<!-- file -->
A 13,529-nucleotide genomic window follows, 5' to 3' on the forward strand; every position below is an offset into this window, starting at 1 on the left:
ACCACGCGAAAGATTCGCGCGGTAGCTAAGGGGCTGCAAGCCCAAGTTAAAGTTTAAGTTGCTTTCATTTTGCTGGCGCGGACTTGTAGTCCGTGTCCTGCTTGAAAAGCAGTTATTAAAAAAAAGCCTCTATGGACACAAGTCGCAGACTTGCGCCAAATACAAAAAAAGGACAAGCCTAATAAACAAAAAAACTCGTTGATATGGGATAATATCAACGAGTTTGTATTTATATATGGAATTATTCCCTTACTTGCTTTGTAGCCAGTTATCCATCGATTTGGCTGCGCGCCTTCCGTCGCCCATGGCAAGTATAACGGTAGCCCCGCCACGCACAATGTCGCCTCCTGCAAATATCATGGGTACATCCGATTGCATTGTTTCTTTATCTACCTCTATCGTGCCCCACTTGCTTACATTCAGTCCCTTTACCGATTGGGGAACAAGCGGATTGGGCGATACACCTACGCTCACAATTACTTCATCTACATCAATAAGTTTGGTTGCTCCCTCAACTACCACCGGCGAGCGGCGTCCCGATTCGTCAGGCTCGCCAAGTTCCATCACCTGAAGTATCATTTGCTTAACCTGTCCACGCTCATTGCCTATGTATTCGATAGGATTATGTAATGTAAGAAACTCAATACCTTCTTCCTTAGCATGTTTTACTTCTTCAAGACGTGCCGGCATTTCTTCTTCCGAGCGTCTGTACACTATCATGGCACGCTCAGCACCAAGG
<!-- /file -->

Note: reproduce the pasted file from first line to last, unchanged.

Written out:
A 13,529-nucleotide genomic window follows, 5' to 3' on the forward strand; every position below is an offset into this window, starting at 1 on the left:
ACCACGCGAAAGATTCGCGCGGTAGCTAAGGGGCTGCAAGCCCAAGTTAAAGTTTAAGTTGCTTTCATTTTGCTGGCGCGGACTTGTAGTCCGTGTCCTGCTTGAAAAGCAGTTATTAAAAAAAAGCCTCTATGGACACAAGTCGCAGACTTGCGCCAAATACAAAAAAAGGACAAGCCTAATAAACAAAAAAACTCGTTGATATGGGATAATATCAACGAGTTTGTATTTATATATGGAATTATTCCCTTACTTGCTTTGTAGCCAGTTATCCATCGATTTGGCTGCGCGCCTTCCGTCGCCCATGGCAAGTATAACGGTAGCCCCGCCACGCACAATGTCGCCTCCTGCAAATATCATGGGTACATCCGATTGCATTGTTTCTTTATCTACCTCTATCGTGCCCCACTTGCTTACATTCAGTCCCTTTACCGATTGGGGAACAAGCGGATTGGGCGATACACCTACGCTCACAATTACTTCATCTACATCAATAAGTTTGGTTGCTCCCTCAACTACCACCGGCGAGCGGCGTCCCGATTCGTCAGGCTCGCCAAGTTCCATCACCTGAAGTATCATTTGCTTAACCTGTCCACGCTCATTGCCTATGTATTCGATAGGATTATGTAATGTAAGAAACTCAATACCTTCTTCCTTAGCATGTTTTACTTCTTCAAGACGTGCCGGCATTTCTTCTTCCGAGCGTCTGTACACTATCATGGCACGCTCAGCACCAAGG